Don Reid’s Young & Jackson is a tribute play of sorts. It’s a testimonial to Melbourne during World War II, to the pub it’s named after, and to the play that follows (Codgers, also by Reid). As such, it’s difficult to place Young & Jackson as a stand-alone work. There’s more than a few nods to Jules Joseph Lefebvre’s nude painting, Chloè, and the old timey phrases fly as fast as the lone pineapple tossed around onstage (so much so there’s a glossary to keep up).
Young naval recruits Jimmy and Keith (Jacob Machin and Charlie Cousins) have shacked up at the Young & Jackson awaiting their call to arms. Their last days of freedom are spent fighting with yanks at the bar downstairs, writing and performing their “male only” skits, and chasing a “drop of skin” or two. Jimmy is juvenile and temperamental, whereas Keith is calmer and has better intentions. Yet together, they present the male-centric views of mateship as a military virtue that we’ve already seen before.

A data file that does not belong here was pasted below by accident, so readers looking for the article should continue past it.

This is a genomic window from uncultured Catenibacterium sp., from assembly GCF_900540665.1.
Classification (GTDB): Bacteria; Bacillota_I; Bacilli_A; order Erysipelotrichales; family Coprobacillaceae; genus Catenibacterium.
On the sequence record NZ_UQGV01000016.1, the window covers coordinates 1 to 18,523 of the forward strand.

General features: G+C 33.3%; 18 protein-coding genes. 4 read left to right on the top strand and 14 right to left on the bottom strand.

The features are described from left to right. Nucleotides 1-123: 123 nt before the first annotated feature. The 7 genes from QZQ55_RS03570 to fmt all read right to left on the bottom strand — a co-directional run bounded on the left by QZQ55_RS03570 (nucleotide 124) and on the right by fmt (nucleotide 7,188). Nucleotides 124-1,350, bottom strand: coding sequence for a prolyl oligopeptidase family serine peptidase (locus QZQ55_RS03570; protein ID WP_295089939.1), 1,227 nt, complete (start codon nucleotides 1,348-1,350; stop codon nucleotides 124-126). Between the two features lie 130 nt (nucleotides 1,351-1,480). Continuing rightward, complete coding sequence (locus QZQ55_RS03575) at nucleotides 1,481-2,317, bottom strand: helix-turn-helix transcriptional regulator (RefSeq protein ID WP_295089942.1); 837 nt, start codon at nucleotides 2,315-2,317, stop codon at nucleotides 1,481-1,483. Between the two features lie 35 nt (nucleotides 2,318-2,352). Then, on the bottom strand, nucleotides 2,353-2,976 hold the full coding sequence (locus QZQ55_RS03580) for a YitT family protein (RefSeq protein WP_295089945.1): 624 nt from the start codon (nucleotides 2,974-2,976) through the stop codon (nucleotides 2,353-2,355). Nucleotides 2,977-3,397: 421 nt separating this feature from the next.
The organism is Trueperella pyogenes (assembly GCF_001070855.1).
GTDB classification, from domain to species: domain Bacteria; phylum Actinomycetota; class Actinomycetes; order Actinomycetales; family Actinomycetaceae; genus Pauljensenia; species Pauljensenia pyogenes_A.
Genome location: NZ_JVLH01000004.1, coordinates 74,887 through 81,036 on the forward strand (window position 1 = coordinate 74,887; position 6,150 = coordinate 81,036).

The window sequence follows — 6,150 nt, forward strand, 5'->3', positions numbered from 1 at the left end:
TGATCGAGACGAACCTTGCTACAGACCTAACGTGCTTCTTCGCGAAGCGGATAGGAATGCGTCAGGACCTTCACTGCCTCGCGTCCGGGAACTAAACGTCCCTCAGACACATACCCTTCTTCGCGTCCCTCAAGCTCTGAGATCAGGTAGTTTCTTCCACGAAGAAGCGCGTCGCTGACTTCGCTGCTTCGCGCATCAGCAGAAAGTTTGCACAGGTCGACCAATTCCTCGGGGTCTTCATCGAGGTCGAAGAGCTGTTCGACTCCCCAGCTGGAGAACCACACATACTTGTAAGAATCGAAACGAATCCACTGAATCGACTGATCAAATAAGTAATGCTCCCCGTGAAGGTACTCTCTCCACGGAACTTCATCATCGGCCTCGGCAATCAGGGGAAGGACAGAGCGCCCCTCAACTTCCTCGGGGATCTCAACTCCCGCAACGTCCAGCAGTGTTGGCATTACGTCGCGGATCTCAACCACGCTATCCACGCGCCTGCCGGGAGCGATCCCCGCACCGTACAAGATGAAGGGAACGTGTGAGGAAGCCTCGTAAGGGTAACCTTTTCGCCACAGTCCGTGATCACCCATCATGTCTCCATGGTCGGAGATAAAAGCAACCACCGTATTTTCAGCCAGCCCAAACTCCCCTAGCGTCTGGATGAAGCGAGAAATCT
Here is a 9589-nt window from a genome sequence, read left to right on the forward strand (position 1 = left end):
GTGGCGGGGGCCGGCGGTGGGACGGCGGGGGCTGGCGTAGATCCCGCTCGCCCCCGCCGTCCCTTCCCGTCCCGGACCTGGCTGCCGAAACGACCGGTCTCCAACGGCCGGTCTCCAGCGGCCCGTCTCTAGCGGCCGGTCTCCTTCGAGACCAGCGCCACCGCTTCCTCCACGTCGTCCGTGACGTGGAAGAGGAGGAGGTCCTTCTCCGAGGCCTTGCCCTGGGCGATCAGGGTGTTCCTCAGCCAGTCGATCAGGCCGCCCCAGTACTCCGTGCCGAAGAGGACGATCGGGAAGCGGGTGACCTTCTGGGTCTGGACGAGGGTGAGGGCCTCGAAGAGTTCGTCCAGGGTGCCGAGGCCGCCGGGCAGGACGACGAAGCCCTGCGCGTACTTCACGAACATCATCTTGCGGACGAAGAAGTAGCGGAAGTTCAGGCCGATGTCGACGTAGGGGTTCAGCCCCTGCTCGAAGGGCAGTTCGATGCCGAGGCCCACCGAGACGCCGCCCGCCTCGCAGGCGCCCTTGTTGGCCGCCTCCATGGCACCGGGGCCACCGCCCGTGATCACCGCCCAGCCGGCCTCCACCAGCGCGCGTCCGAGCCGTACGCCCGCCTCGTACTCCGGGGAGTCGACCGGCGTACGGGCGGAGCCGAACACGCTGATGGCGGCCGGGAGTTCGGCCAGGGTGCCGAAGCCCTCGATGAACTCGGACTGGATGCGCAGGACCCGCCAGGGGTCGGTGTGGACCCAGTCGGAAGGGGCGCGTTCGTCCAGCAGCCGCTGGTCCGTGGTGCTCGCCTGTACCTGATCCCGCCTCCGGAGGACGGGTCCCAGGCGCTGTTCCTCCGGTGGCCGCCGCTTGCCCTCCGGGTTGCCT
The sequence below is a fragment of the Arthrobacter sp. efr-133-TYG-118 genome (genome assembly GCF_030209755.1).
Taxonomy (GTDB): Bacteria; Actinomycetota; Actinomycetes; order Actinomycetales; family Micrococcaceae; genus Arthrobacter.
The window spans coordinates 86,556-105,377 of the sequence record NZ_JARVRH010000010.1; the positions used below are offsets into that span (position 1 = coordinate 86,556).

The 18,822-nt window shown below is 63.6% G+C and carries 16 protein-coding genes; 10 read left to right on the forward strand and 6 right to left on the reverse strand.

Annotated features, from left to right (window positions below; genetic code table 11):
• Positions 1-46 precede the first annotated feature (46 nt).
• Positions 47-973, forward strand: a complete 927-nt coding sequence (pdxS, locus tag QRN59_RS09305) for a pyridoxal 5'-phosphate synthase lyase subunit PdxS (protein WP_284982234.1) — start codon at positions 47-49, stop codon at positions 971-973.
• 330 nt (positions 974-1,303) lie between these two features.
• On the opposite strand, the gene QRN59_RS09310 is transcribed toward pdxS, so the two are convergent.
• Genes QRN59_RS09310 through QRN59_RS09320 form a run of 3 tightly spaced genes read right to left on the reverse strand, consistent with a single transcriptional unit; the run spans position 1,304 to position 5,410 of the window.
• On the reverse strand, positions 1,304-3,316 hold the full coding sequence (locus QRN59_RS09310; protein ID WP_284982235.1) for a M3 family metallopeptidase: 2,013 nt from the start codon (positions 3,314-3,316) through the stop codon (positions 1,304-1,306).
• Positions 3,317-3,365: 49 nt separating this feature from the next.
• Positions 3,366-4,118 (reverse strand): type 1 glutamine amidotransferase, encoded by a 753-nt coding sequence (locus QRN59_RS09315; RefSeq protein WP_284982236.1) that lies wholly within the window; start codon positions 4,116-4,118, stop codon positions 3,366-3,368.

It’s at the pub they meet Lorna (Gabrielle Scawthorn), a country girl who’s compelled to offer her services to the lads about to go off to war. Lorna is billed as the woman who will change their lives; however, despite her intentions and her own personal link to the tragedies of war, the character almost crosses over into manic-pixie-dream-girl territory. At times it feels as though Lorna exists solely to provide the main characters some life lessons.
Young & Jackson is presented as part of the Virgin Melbourne Fashion Festival and it’s certainly very pretty to look at. Set and costume designers Dann Barber and Michael Hili have done a spectacular job of creating a hotel room, front bar, and hospital ward that feels like (what I imagine) 1945 did. It’s a lovely place to be for 90 minutes.
Wayne Harrison’s directing places the actors up, down and side-to-side, and we twist and turn to follow the action. It’s a great use of space and keeps the show feeling fresh.
Annoyingly, the show skims the surface on many real issues of the time: repressed gay male sexuality, women’s rights, and post-traumatic stress disorder. It’s a highlight when Les (Sam Duncan) delivers his monologue about PTSD, but the play stays too focused on telling a story to delve further into any themes. Excellent aesthetics aside, perhaps it’s best that Young & Jackson shouldn’t be taken too seriously.